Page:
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What the Church teaches about saints, souls and purgatory

Excerpts from the Catechism:

828   By canonizing some of the faithful, i.e., by solemnly proclaiming that they practiced heroic virtue and lived in fidelity to God’s grace, the Church recognizes the power of the Spirit of holiness within her and sustains the hope of believers by proposing the saints to them as models and intercessors…

956   The intercession of the saints. “Being more closely united to Christ, those who dwell in heaven fix the whole Church more firmly in holiness.... [T]hey do not cease to intercede with the Father for us.... So by their fraternal concern is our weakness greatly helped.”

962   “We believe in the communion of all the faithful of Christ, those who are pilgrims on earth, the dead who are being purified, and the blessed in heaven, all together forming one Church; and we believe that in this communion, the merciful love of God and his saints is always [attentive] to our prayers” (Paul VI, Credo of the People of God § 30).

1030    All who die in God’s grace and friendship, but still imperfectly purified, are indeed assured of their eternal salvation; but after death they undergo purification, so as to achieve the holiness necessary to enter the joy of heaven.

1032    …From the beginning the Church has honored the memory of the dead and offered prayers in suffrage for them, above all the Eucharistic sacrifice, so that, thus purified, they may attain the beatific vision of God. The Church also commends almsgiving, indulgences, and works of penance undertaken on behalf of the dead...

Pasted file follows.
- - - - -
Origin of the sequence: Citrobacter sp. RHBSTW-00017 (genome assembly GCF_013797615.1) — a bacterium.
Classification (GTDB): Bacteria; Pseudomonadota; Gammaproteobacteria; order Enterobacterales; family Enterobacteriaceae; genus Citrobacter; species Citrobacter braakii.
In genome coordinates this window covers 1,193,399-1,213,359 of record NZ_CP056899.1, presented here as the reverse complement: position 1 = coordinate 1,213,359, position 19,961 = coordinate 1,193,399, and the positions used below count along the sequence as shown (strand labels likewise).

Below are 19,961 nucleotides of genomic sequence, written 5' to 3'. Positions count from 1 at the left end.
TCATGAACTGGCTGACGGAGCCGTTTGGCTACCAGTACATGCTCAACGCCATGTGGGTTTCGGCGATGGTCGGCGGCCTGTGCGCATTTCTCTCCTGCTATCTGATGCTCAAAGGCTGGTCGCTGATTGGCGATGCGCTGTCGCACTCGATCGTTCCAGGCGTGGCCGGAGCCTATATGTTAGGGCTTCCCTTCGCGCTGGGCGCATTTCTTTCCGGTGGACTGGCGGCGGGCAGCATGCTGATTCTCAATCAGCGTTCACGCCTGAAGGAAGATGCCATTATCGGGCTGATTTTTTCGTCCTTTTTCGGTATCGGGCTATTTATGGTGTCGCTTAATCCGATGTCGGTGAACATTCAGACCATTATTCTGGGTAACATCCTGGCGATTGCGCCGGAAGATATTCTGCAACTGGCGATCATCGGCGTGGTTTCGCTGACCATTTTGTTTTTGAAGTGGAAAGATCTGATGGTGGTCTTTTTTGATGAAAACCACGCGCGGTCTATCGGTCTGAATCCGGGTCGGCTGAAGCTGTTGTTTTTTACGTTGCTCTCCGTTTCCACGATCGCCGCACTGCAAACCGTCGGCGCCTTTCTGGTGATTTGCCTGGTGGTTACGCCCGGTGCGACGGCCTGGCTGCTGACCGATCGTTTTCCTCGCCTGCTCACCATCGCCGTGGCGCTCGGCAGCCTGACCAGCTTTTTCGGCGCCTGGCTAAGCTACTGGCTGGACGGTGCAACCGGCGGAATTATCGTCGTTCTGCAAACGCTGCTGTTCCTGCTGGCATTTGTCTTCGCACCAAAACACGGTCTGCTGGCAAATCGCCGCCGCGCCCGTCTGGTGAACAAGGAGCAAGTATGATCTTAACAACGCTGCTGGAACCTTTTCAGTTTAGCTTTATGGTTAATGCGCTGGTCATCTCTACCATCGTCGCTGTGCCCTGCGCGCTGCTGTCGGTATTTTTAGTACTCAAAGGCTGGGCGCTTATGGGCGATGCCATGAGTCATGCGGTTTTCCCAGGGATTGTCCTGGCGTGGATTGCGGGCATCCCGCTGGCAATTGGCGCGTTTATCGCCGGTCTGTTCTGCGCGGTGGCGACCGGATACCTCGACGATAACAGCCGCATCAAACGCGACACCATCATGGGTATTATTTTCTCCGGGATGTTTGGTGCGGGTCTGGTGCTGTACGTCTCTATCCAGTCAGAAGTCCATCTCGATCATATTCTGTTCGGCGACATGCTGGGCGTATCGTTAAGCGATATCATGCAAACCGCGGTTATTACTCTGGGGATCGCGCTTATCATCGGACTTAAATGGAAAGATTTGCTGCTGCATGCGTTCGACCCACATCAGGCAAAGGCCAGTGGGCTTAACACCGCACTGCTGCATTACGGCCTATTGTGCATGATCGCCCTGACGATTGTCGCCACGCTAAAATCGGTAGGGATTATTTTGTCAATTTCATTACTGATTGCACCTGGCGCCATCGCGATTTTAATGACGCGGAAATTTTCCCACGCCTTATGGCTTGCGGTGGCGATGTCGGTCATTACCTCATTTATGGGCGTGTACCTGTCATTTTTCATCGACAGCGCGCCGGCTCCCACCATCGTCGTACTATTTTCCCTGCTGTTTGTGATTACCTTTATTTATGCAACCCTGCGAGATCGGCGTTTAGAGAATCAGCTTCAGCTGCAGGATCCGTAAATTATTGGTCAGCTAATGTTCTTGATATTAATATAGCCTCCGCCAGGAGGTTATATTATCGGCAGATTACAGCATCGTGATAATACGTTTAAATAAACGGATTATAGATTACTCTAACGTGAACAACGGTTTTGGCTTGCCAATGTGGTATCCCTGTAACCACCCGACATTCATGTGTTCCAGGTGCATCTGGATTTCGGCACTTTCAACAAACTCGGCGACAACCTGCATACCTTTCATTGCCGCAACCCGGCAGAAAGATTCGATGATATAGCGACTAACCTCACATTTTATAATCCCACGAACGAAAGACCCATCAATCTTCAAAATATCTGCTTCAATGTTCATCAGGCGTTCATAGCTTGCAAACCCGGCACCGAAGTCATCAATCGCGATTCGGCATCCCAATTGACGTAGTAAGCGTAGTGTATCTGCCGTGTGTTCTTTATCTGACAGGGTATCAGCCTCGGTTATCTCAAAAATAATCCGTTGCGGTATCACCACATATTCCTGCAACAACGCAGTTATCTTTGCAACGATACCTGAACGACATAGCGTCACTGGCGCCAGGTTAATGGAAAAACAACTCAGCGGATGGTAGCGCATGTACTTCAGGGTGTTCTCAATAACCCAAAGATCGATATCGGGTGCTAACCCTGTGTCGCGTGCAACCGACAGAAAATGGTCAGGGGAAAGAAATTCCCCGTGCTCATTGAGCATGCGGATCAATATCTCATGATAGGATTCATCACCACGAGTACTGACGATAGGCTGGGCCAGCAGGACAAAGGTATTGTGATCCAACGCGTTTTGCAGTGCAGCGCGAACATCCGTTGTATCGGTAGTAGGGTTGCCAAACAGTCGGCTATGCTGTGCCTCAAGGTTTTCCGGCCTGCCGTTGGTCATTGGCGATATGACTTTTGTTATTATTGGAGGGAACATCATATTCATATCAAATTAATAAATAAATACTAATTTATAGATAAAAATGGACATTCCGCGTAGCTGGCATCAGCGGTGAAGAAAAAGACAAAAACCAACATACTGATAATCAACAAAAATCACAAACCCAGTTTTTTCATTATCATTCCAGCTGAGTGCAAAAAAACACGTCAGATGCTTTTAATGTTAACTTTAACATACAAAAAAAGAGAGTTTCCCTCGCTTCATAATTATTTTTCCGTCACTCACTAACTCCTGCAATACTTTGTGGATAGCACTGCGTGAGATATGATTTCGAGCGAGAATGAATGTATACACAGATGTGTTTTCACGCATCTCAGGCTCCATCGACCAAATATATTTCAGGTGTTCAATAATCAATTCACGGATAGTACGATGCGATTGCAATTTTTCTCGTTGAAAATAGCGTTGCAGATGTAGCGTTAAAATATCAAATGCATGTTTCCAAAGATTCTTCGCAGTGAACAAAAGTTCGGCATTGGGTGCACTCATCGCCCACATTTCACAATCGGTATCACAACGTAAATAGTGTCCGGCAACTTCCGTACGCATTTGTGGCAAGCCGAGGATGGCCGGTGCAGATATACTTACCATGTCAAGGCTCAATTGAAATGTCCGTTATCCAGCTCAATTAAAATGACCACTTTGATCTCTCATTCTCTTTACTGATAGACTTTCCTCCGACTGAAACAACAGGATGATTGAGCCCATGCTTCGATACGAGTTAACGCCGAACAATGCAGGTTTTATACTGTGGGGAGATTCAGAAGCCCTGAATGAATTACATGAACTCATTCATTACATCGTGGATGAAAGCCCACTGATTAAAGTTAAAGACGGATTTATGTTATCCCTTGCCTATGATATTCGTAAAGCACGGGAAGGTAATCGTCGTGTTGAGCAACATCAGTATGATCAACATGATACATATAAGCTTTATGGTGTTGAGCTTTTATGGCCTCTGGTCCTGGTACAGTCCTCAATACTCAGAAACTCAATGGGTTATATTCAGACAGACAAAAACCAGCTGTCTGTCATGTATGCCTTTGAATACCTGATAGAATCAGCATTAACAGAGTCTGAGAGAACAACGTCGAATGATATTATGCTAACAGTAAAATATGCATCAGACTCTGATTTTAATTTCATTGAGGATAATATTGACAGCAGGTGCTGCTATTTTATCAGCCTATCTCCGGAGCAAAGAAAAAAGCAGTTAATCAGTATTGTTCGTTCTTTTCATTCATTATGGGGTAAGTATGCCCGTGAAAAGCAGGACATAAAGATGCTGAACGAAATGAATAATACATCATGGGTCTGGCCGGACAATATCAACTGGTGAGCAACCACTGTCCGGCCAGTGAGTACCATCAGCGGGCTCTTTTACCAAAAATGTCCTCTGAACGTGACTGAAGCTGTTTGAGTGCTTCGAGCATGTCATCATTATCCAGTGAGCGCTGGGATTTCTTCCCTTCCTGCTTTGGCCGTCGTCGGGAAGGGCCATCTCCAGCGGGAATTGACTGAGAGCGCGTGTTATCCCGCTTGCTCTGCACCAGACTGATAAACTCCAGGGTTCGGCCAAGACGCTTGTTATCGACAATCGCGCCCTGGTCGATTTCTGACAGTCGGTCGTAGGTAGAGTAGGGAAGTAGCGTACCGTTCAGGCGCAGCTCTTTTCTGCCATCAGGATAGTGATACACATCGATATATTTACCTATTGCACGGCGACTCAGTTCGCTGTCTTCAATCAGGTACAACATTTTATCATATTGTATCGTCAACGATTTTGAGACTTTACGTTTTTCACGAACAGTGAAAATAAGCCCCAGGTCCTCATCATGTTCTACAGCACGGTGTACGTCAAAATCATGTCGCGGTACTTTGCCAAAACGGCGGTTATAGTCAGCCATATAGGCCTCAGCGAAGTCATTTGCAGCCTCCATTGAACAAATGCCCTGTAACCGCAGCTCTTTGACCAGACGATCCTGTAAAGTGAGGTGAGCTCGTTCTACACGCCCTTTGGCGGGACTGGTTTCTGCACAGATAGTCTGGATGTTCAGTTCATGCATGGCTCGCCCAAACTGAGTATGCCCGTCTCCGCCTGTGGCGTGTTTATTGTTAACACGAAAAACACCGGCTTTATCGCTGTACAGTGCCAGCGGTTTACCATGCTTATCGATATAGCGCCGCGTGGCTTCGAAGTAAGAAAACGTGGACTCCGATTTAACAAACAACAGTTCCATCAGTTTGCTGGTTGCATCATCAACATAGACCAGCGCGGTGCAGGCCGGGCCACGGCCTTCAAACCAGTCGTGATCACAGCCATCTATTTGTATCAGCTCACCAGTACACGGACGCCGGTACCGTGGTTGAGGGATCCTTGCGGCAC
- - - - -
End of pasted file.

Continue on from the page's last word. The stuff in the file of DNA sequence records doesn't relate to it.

How many saints are there?

The question comes up at the beginning of November with the solemnity of All Saints.

At first you might look for the answer by adding up the information in good martyrologies or saints’ calendars. But in practice it is not so easy, as there are groups of saints some of whose names are mentioned while the rest are simply referred to as “fellow martyrs.”

For many centuries, outstanding Christians reached the honor of sainthood by popular acclaim. The popes confirmed the feelings of the people.

Only in the 17th century did a rigorous process begin for beatification and canonization. The first to be canonized, after careful historical research, were St. Teresa of Avila and Saints Philip Neri, Ignatius of Loyola, Francis Xavier and Isidro the Worker. They were declared saints by Pope Gregory XV in 1622.

As for a number, the liturgy of All Saints Day could help. The first reading, Revelation 7:2-4, 9-14, says there are "one hundred and forty-four thousand." But one need not be a specialist in Scripture to know that it is not an actual figure but a symbolic one, formed from ingenious arithmetic based on the number 12 — the number of tribes of Israel and the number of the first apostles. Removing any doubt, though, the reading also mentions "a great multitude which no one could count."

So the saints are many, as not all have passed through the official process and so have remained anonymous. The Church does justice to all of them by honoring them November 1. It is a day of comfort and hope. Criminals of every ilk always make noise. But as the good make no noise, many men and women who spent their lives doing good for love of God and neighbor have been forgotten. But not by the Church. 

Comments from readers

Sister Lidia Valli - 11/04/2013 11:41 AM
It is encouraging to see that the Church recognizes all "Saints" canonized or not. It is an encouragement to follow the Saints examples and witness. It is wonderful to be friend of Jesus! Deo gratias!

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